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United States v. Cobb

October 26, 2009



The opinion of the court was delivered by: McKAY, Circuit Judge.


Before HARTZ, HOLLOWAY, and McKAY, Circuit Judges.

After the Sentencing Commission retroactively applied Amendment 706's modifications to the crack cocaine sentencing guidelines, the defendant, Jeffrey Scott Cobb, filed a motion for a sentence reduction under 18 U.S.C. § 3582(c)(2). However, the court dismissed Defendant's motion for lack of jurisdiction. Specifically, the court ruled that because Defendant's sentence was based on a plea entered pursuant to Rule 11(e)(1)(C) of the Federal Rules of Criminal Procedure (precursor to the current Rule 11(c)(1)(c)) rather than on the sentencing guidelines, the court lacked authority to reduce Defendant's sentence. Defendant appeals, arguing his sentence was based on the guidelines because the parties based the plea agreement on the properly computed guideline range, and the stipulated sentence fell within this range. Because we find the court had authority to reduce Defendant's sentence under § 3582(c)(2), we reverse the district court's judgment and remand this case.


In March 1999, Defendant was charged with four offenses relating to the distribution of crack cocaine. He ultimately pled guilty to possessing 1000.5 grams of crack cocaine with the intent to distribute it. During the plea process, the parties entered into two Rule 11(e)(1)(C) agreements. In the first, they stipulated to a sentence at the bottom of the range specified in the sentencing guidelines-a range that contemplated a one-level downward departure based upon U.S.S.G. § 5K1.1. But when the parties' plans under § 5K1.1 broke down, Defendant moved to withdraw his guilty plea so that he could plead guilty under a different Rule 11 agreement. The court granted this request.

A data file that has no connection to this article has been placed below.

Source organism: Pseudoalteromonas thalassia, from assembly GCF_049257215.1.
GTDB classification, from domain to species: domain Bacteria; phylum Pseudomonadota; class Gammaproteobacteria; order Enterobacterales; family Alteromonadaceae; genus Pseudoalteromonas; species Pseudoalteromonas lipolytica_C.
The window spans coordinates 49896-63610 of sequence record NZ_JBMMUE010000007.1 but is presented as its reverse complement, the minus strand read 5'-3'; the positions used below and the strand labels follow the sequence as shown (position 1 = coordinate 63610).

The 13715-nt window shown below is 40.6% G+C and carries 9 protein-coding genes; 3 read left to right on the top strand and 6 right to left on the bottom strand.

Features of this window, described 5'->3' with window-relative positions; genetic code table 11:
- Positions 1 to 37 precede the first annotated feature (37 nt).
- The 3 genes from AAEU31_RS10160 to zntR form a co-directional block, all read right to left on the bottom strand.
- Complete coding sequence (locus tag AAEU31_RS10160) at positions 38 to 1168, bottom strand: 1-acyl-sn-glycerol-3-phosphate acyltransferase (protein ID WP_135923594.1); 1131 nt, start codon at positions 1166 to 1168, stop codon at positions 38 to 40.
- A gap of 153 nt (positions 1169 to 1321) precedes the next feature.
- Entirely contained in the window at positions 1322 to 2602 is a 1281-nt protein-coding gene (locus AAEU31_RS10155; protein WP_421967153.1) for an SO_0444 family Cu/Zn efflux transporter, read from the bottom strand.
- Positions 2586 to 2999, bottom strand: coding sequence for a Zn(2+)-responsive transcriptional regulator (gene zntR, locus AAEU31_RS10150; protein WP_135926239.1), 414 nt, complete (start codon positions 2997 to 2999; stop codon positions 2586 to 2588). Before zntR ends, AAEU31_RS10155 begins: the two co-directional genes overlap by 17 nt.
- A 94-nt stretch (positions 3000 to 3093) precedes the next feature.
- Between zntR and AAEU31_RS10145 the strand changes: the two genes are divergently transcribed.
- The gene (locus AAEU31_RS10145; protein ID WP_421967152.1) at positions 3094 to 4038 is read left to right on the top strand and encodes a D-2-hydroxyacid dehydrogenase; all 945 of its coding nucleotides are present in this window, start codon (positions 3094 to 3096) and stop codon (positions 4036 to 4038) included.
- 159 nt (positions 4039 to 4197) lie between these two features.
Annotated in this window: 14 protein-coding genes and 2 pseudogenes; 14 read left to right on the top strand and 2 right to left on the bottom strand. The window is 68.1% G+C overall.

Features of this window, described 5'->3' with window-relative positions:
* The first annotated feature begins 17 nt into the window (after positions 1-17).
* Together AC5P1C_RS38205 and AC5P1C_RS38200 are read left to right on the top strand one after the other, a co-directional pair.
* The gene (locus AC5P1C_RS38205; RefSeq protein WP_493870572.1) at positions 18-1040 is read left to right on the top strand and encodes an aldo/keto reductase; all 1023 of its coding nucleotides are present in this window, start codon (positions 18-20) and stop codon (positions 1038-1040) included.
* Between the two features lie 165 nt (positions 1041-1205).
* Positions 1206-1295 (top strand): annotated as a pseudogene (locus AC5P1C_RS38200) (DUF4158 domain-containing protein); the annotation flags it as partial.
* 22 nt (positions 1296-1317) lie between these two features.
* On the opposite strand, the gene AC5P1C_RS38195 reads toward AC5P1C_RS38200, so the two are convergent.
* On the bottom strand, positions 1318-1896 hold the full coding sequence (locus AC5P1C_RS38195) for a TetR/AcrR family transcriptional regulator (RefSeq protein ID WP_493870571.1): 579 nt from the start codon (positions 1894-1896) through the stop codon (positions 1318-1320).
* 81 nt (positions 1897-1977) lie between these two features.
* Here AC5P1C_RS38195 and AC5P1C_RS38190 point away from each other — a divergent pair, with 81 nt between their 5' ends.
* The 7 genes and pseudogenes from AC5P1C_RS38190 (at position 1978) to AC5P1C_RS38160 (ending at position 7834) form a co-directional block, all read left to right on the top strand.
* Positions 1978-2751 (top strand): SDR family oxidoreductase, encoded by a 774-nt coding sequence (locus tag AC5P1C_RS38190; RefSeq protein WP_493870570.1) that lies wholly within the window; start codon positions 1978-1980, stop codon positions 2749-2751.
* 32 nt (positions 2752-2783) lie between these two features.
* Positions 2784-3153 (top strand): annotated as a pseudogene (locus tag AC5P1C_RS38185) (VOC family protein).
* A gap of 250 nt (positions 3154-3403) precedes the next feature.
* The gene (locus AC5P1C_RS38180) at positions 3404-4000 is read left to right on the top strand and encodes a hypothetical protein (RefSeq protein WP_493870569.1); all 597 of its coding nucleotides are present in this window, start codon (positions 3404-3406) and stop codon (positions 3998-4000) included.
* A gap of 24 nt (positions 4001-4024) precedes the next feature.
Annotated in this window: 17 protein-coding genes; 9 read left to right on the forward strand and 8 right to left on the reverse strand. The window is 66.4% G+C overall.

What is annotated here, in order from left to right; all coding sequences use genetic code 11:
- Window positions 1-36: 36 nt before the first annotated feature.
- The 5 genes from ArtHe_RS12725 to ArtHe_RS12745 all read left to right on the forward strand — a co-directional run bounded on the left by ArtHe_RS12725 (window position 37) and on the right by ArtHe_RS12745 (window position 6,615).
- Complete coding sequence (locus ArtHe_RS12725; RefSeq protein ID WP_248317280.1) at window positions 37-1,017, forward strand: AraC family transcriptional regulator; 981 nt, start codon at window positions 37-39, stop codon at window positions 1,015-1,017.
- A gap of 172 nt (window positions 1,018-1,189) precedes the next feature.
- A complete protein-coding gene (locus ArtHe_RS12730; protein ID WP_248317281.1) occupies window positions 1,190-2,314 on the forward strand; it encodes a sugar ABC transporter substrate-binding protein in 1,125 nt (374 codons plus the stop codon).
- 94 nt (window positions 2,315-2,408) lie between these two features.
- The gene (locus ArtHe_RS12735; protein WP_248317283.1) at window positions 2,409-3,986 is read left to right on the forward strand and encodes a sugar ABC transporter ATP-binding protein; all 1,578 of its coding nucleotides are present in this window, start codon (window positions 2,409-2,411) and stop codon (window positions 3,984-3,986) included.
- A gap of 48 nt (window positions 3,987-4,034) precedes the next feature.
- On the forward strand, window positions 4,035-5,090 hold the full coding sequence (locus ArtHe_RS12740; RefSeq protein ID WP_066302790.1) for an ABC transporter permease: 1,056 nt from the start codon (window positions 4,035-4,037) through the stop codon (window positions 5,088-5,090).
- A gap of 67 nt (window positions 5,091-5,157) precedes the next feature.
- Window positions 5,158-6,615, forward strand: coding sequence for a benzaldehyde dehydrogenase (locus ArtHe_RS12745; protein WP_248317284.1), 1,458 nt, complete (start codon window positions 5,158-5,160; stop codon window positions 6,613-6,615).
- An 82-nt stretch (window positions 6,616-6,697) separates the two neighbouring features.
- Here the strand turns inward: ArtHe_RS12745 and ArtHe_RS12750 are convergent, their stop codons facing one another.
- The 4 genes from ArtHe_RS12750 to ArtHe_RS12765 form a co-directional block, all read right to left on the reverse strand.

In the second Rule 11 agreement, the parties stipulated to a sentence at the bottom of the guideline range, as they had in the first. However, the range contemplated in this agreement included no downward departure. The agreement specified that under the sentencing guidelines, Defendant's offense level was thirty-three and he fell within a criminal history category of III, so his sentencing range was 168 to 210 months. Like the first agreement, the second agreement stipulated that sentencing would be "determined by application of the sentencing guidelines." (Vol. 1, Doc. 70 at 5.) The agreement also noted that the stipulated sentence of 168 months was "the bottom of the applicable guideline range." (Id. at 2.)